CK7CK20CK5/6UroplakinGATA3CD1034β-E12

UC(+)(+)(+/-)(+/-)(+)(+/-)(-)
CCC(-)(-)(-)(-)(-)(+)(-)

(b)

EMAVimentinPAX8CEAHNF4αHNF1β

UC(+/-)(-)(+/-)(-)(-)(-)
CCC(+/-)(-)(-)(+/-)(+)(-)

UC: urothelial carcinoma; CCC: clear cell adenocarcinoma; (+): positive; (+/-): weak positive; (-): negative.

The patient is being followed up for nine months without postoperative adjuvant therapy and without tumor recurrence.

3. Discussion

Clear cell carcinoma that occurs in the urinary tract is rare and generally clear cell urothelial carcinoma or clear cell carcinoma of the Müllerian type [ 1]. Renal-type clear cell carcinoma occurring as a primary tumor in an extrarenal location is extremely rare, and there are several case reports of renal-type clear cell carcinoma occurring in the prostate [2]. We described a case of a clear cell adenocarcinoma of the ureter with the histologic and immunohistochemical features identical to that of clear cell carcinoma occurring in the kidney. In 2016, the WHO Classification of Tumours of the Urinary System and Male Genital Organs was revised [1]. With this revision, clear cell adenocarcinoma is classified as tumor of Müllerian type. Urinary tract clear cell adenocarcinoma occurs primarily in women and is thought to originate from Müllerian progenitor cells present in the bladder wall or adjacent soft tissues. On the other hand, reported cases of clear cell urothelial carcinoma were male [3]. Müllerian type clear cell adenocarcinoma is said to be immunoreactive to PAX8, HNF1B, CA125, and p53 [ 1]. On the other hand, clear cell urothelial carcinoma is a variant of urothelial carcinoma and is said to show positive findings of CK5/CD44, CK20, PAX8, and GATA3/CK7 [1]. In the present case, histopathological findings revealed that urothelial carcinoma in situ persisted in part; however, most of the tumor was clear cell adenocarcinoma, pT1, and margin negative. The clear cell adenocarcinoma lesion of the present case had clear cytoplasm with round nuclei and visible nucleoli in an insular arrangement as is the case with clear cell renal cell carcinoma. The clear cell adenocarcinoma lesion of the present case was CK5/6 negative, CK20 negative, GATA3 negative, CK7 negative, and HNF4α positive; however, the urothelial cancer lesion was CK5/6 weak positive, CK20 positive, GATA3 positive, and HNF4α negative (Figure 2). Müllerian type clear cell adenocarcinomas should be characterized by the usual tubulocystic, papillary, or diffuse growth patterns and should have hobnail cells with scant cytoplasm and hyperchromatic dense nuclei but were not observed in the present case [1]. No transitional lesion between clear cell adenocarcinoma and urothelial carcinoma was presented in the ureteral lesion in the present case. Immunohistochemically in the present case, HNF1B classified as tumor of Müllerian type was negative for both clear cell adenocarcinoma lesion and urothelial cancer lesion; however, HNF4α was positive for clear cell adenocarcinoma lesion similar to clear cell renal cell carcinomas [4]. Based on the above results, clear cell carcinoma in the present case was diagnosed as clear cell adenocarcinoma similar to clear cell renal cell carcinoma histology. Clear cell carcinomas that occur in the urinary tract have been reported in various articles; however, a clear cell adenocarcinoma of the ureter similar to clear cell renal cell carcinoma histology has not been confirmed in the reported articles.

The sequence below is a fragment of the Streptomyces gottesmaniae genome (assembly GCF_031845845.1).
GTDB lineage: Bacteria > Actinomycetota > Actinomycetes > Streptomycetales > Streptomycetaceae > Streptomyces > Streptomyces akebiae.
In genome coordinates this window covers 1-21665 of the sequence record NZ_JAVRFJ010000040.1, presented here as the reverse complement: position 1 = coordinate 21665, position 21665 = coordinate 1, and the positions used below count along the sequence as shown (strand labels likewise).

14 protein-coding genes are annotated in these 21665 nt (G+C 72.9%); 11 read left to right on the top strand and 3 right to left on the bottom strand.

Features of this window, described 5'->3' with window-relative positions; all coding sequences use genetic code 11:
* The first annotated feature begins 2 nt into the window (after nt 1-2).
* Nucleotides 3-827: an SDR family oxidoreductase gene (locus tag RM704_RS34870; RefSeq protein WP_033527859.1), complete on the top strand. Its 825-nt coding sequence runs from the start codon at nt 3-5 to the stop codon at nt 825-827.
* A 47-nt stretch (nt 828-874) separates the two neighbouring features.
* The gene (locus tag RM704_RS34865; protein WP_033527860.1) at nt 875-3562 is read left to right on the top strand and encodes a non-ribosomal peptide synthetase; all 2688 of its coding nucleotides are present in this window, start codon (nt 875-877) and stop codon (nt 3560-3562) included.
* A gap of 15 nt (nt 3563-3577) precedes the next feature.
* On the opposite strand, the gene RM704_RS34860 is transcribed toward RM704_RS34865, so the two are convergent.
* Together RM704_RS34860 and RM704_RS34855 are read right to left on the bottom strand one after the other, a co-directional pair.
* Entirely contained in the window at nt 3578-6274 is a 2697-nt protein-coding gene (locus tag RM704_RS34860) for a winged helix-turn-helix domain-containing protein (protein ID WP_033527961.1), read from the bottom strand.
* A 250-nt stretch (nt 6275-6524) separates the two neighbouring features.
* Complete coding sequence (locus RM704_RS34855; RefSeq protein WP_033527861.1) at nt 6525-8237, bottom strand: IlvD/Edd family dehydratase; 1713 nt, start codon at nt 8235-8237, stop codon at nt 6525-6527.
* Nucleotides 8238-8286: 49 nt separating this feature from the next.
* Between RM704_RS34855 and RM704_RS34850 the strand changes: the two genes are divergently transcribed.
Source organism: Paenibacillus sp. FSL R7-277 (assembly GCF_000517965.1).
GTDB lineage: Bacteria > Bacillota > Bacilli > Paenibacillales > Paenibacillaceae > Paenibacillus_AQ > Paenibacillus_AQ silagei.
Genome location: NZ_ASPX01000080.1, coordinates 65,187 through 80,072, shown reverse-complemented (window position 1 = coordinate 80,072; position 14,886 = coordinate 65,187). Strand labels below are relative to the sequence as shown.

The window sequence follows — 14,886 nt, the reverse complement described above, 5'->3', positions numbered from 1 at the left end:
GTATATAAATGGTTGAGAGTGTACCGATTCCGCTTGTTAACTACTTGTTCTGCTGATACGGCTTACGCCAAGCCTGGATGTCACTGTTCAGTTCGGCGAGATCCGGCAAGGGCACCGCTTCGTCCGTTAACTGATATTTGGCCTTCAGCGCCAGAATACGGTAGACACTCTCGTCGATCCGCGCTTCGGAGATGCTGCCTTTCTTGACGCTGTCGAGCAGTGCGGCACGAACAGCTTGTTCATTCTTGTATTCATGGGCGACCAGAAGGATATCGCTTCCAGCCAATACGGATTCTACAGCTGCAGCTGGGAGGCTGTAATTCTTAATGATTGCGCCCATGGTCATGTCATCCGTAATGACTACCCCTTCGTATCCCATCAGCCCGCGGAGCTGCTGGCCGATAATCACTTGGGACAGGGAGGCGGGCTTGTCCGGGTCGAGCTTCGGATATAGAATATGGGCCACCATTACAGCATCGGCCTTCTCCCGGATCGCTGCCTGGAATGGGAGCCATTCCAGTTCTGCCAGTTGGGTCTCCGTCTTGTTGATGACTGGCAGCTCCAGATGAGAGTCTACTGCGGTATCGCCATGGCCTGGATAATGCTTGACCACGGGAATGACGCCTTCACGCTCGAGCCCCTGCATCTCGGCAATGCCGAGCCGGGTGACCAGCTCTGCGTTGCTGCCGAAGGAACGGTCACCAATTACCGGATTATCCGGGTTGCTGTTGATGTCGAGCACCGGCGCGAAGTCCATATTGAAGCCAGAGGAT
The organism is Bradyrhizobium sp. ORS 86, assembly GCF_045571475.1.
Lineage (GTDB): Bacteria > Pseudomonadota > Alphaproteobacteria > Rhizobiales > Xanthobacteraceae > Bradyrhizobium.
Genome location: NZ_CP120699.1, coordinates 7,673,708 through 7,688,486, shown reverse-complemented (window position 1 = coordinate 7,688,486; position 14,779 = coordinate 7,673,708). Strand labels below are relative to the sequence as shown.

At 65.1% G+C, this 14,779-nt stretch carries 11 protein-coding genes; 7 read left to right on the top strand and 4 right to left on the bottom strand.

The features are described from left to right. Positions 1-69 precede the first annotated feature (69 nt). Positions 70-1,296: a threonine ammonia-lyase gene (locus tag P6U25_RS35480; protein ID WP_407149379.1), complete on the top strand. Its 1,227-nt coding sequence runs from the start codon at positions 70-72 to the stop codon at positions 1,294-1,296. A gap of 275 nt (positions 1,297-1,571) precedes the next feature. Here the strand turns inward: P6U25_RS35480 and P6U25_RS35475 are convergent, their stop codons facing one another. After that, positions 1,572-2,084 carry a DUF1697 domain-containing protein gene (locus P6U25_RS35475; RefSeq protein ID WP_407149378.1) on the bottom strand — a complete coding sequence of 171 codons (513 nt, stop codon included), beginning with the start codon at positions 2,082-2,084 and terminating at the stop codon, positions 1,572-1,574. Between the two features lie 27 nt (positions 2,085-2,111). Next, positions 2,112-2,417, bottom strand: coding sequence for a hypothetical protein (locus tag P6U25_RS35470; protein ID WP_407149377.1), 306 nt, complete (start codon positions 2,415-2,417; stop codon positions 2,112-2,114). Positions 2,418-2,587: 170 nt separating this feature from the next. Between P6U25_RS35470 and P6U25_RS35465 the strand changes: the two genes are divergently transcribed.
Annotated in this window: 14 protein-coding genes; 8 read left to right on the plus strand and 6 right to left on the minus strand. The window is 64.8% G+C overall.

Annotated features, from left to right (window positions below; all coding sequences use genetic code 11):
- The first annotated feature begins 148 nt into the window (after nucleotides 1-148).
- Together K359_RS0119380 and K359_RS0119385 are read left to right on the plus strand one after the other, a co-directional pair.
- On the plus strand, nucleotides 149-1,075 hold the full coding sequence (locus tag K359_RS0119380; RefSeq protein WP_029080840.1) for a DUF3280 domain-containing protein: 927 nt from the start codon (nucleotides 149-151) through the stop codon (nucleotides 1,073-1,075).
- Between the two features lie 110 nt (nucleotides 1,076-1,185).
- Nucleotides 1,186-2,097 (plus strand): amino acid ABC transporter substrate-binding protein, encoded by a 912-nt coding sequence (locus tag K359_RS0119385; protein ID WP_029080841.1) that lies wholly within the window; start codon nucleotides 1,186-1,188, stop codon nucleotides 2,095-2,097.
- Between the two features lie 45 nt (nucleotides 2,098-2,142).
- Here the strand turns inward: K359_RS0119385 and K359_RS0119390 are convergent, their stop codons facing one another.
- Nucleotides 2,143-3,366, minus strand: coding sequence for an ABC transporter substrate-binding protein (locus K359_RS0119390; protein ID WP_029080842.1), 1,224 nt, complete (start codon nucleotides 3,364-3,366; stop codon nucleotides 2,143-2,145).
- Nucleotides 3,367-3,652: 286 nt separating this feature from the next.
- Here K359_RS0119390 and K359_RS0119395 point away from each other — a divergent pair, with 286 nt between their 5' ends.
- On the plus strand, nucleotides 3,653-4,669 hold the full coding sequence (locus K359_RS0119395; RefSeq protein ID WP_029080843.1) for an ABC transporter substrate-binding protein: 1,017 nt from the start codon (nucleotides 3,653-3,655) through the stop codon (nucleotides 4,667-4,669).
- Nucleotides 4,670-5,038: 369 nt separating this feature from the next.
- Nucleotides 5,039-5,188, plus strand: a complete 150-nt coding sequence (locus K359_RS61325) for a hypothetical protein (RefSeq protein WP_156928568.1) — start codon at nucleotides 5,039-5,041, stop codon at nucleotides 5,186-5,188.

4. Conclusion

We reported an extremely rare clear cell adenocarcinoma of the ureter that showed histology similar to clear cell renal cell carcinomas other than urothelial carcinoma variant or clear cell carcinoma of the Müllerian type.

Conflicts of Interest

No conflict of interests exist.

References

  1. P. A. Humphrey, H. Moch, A. L. Cubilla, T. M. Ulbright, and V. E. Reuter, “The 2016 WHO classification of tumours of the urinary system and male genital organs--part B: prostate and bladder tumours,” European Urology, vol. 70, no. 1, pp. 106–119, 2016. View at: Publisher Site | Google Scholar
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Copyright © 2021 Kazuhiro Watanabe et al. This is an open access article distributed under the Creative Commons Attribution License, which permits unrestricted use, distribution, and reproduction in any medium, provided the original work is properly cited.